Category Archives: Uncategorized

It IS about individuals and interactions (Even though it seems to be about process and tools!)

Estimated Reading Time: 2 minutes

Once in a while I hear a comment saying something along the lines of:
“Isn’t it kind of ironic that you agile people talk about Individuals and Interactions but what you give us is processes and tools?”. This comment typically comes after people are exposed to SAFe, Scrum, Kanban, whatever. All of these frameworks/methods LOOK like they are about processes and tools. I’ve seen people even mistake “Lean Kanban” for “LeanKit Kanban” associating it with a specific electronic tool and not the framework/method of how you manage flow using that tool. (To look at the bright side – I guess the LeanKit folks should be proud that they’ve become a “google it” in some circles …) Continue reading

Risk-aware Product Development (a.k.a. Agile)

Estimated Reading Time: 6 minutes

“There’s no predictability/commitment in Agile”

Over the years I’ve heard my share of these kinds of statements from various levels of executives:

“When my guys run a product development release I really want to know what I will get at the end so I can make business plans accordingly”

“In the old days when we ran projects we knew the timeline, we knew the scope, there were no surprises. These days it seems like the inmates are running the asylum. Product Management keeps telling me in this Agile way of doing things there is no committed scope, no plan, only ‘Responding to change’. I can’t help but think they are using it as an excuse for thinking short-term”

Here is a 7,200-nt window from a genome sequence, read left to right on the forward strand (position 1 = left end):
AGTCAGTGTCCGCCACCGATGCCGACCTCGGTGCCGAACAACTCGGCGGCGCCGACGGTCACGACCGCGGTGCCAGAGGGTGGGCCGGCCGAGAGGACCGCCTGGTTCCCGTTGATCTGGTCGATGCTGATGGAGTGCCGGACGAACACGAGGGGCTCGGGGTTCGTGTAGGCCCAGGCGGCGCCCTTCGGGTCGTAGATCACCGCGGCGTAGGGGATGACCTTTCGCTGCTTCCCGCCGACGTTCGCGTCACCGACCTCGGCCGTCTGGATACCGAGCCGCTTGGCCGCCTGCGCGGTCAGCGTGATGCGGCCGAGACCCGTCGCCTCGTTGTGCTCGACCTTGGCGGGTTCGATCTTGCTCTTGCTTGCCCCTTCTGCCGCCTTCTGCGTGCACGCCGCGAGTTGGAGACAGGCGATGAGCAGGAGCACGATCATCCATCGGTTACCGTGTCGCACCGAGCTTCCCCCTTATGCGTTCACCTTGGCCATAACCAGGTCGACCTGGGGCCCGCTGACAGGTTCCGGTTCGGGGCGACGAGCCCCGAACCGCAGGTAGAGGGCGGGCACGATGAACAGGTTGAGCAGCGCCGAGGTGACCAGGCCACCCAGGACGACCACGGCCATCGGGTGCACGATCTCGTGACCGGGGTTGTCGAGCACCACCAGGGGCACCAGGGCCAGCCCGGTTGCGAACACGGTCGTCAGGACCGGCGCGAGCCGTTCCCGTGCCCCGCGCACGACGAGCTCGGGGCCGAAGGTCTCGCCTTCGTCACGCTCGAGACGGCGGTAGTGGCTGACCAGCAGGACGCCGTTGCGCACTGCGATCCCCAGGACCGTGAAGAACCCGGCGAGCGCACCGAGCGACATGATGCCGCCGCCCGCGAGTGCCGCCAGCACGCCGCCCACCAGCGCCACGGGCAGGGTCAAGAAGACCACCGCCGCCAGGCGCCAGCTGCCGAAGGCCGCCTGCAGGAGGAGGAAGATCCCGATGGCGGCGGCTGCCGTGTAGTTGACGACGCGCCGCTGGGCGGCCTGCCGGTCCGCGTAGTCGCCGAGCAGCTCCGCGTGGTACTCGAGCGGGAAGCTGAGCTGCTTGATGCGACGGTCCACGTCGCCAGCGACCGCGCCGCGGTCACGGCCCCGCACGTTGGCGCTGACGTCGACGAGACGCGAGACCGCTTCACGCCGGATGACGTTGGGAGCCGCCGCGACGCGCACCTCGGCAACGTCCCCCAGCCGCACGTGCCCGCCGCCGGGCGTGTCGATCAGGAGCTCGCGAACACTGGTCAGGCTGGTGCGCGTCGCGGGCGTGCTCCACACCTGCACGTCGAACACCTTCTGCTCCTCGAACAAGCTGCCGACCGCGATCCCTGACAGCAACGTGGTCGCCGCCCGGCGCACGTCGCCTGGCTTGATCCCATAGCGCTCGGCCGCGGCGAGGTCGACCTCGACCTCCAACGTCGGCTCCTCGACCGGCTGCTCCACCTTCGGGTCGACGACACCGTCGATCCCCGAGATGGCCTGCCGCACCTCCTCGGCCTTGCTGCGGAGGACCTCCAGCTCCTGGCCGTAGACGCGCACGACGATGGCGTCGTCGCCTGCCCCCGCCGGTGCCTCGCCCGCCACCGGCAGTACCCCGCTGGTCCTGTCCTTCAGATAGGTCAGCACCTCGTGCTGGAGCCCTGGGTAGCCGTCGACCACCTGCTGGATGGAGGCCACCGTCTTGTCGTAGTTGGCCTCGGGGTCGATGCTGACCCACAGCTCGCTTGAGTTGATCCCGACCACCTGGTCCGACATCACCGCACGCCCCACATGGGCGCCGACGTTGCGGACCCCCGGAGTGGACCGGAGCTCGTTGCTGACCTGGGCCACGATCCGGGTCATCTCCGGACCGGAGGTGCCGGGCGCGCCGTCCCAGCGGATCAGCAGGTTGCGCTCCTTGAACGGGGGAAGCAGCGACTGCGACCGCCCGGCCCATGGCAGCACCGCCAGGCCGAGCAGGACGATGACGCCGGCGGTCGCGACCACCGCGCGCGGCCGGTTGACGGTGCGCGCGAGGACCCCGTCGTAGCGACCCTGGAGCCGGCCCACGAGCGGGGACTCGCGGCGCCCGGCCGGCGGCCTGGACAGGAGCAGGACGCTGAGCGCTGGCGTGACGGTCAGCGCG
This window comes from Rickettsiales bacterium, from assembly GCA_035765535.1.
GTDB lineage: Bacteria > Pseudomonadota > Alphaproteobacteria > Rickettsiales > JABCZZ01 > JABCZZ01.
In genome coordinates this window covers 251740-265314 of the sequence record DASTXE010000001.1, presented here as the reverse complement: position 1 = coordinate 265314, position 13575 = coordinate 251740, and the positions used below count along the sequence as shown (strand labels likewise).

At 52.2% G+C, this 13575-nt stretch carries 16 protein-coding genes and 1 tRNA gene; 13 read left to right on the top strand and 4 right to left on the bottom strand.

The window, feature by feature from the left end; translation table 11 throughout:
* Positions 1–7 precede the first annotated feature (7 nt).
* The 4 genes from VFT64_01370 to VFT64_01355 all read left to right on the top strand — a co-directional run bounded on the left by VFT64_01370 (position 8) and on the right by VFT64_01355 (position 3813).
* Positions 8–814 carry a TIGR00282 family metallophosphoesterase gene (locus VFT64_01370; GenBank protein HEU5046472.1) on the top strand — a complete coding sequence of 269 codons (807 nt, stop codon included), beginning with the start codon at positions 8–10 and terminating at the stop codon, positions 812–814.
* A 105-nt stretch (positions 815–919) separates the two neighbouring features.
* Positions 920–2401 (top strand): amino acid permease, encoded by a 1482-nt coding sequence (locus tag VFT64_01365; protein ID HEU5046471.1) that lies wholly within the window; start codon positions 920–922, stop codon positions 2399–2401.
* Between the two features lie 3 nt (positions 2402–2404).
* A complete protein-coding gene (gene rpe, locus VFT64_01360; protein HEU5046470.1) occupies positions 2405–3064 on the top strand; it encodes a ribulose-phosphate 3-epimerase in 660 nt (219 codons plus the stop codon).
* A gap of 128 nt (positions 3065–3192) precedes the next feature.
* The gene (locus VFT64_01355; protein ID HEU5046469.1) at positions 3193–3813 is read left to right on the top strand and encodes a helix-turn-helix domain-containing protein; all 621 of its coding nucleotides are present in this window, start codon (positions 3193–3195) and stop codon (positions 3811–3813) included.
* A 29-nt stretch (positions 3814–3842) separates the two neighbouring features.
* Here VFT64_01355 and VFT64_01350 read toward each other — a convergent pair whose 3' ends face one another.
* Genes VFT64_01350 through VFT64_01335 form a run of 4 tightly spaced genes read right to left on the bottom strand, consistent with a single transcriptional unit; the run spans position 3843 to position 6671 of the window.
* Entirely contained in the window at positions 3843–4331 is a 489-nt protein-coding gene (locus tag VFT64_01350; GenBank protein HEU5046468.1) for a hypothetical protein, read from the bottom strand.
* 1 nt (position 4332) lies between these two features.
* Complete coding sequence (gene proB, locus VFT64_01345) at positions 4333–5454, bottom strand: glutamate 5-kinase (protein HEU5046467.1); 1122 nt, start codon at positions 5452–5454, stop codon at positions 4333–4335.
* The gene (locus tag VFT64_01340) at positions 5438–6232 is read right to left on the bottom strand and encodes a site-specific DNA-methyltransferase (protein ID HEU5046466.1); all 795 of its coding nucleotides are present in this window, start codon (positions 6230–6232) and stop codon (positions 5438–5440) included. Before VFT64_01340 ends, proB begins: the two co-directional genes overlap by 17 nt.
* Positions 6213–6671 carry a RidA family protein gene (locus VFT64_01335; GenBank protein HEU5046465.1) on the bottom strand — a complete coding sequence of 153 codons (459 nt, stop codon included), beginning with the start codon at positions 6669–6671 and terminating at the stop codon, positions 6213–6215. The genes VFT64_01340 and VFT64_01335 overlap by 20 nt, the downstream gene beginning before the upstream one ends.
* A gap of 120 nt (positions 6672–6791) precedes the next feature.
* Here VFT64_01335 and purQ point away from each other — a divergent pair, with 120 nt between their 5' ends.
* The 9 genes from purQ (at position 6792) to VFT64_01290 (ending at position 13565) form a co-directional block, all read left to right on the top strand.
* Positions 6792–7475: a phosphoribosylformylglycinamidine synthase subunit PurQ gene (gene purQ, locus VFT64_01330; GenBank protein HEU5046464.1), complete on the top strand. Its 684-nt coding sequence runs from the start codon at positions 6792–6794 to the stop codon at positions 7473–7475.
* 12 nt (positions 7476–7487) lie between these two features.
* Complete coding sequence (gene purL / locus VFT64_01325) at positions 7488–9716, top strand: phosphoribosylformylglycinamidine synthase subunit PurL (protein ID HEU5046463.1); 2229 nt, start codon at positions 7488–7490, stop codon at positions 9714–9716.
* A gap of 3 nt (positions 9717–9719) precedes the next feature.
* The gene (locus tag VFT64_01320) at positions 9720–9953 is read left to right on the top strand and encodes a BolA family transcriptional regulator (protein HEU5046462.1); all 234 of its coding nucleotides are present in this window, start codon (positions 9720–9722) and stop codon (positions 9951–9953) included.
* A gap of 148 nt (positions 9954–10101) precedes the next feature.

“When an important new/existing customer asks for a feature I really want to know whether I can commit to him that it will be delivered in the next release so I can get him to commit to a purchase”

“When you talk to people here, I want you to be very clear on the fact that agile will not take away the predictability they have so that they will not oppose the agile initiative we are trying to kick off”

This post is dedicated to you guys out there trying to make sense of the confusion surrounding predictability and Agile (Or as I often refer to it these days Risk-aware Product Development), whether you consider yourself one of the people quoted above or one of the people working for them trying to bridge the desire to work in an agile nirvana-like flow and dealing with those pesky executives stakeholders and customers bent on interrupting that flow.

Back to the roots

Let’s make it clear up front. I totally empathize with these executives. They are either already victims of “Bad Agile” or are basing their concerns off of a lot of “Bad Agile” going on out there. It is such a shame though because in reality agile product development actually maximizes the predictability you can have in your environment. Wait, That was a complex sentence. Why didn’t I just say “Agile provides great predictability” and get it over with? Because that won’t actually be true…

Let’s start from the beginning. Let’s talk about the contexts where agile approaches are required. One of the first things I discuss with executives is the concept of uncertainty and specifically Stacey’s Uncertainty Matrix.

stacey1

Types of Uncertainty in Product Development